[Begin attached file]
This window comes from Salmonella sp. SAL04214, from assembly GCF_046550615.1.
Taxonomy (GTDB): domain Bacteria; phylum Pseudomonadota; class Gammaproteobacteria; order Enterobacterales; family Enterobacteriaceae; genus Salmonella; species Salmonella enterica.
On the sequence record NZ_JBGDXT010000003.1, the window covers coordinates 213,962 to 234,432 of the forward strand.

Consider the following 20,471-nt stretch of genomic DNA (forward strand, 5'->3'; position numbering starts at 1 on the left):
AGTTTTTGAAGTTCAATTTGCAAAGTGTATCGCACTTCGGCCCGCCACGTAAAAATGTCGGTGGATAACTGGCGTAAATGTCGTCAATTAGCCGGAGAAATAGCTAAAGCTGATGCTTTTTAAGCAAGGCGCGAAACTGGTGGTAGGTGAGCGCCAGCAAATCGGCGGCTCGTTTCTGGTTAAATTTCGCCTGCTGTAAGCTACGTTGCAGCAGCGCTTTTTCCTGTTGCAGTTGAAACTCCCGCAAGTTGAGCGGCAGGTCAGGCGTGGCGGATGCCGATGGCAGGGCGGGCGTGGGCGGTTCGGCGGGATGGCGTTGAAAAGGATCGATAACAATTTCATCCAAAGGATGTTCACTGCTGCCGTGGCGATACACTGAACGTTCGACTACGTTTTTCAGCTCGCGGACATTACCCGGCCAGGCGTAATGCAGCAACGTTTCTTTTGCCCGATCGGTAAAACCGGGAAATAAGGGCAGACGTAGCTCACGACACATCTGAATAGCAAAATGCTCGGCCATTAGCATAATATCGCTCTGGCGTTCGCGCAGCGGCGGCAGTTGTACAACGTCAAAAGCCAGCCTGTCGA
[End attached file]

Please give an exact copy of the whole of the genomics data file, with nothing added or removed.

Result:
This window comes from Salmonella sp. SAL04214, from assembly GCF_046550615.1.
Taxonomy (GTDB): domain Bacteria; phylum Pseudomonadota; class Gammaproteobacteria; order Enterobacterales; family Enterobacteriaceae; genus Salmonella; species Salmonella enterica.
On the sequence record NZ_JBGDXT010000003.1, the window covers coordinates 213,962 to 234,432 of the forward strand.

Consider the following 20,471-nt stretch of genomic DNA (forward strand, 5'->3'; position numbering starts at 1 on the left):
AGTTTTTGAAGTTCAATTTGCAAAGTGTATCGCACTTCGGCCCGCCACGTAAAAATGTCGGTGGATAACTGGCGTAAATGTCGTCAATTAGCCGGAGAAATAGCTAAAGCTGATGCTTTTTAAGCAAGGCGCGAAACTGGTGGTAGGTGAGCGCCAGCAAATCGGCGGCTCGTTTCTGGTTAAATTTCGCCTGCTGTAAGCTACGTTGCAGCAGCGCTTTTTCCTGTTGCAGTTGAAACTCCCGCAAGTTGAGCGGCAGGTCAGGCGTGGCGGATGCCGATGGCAGGGCGGGCGTGGGCGGTTCGGCGGGATGGCGTTGAAAAGGATCGATAACAATTTCATCCAAAGGATGTTCACTGCTGCCGTGGCGATACACTGAACGTTCGACTACGTTTTTCAGCTCGCGGACATTACCCGGCCAGGCGTAATGCAGCAACGTTTCTTTTGCCCGATCGGTAAAACCGGGAAATAAGGGCAGACGTAGCTCACGACACATCTGAATAGCAAAATGCTCGGCCATTAGCATAATATCGCTCTGGCGTTCGCGCAGCGGCGGCAGTTGTACAACGTCAAAAGCCAGCCTGTCGA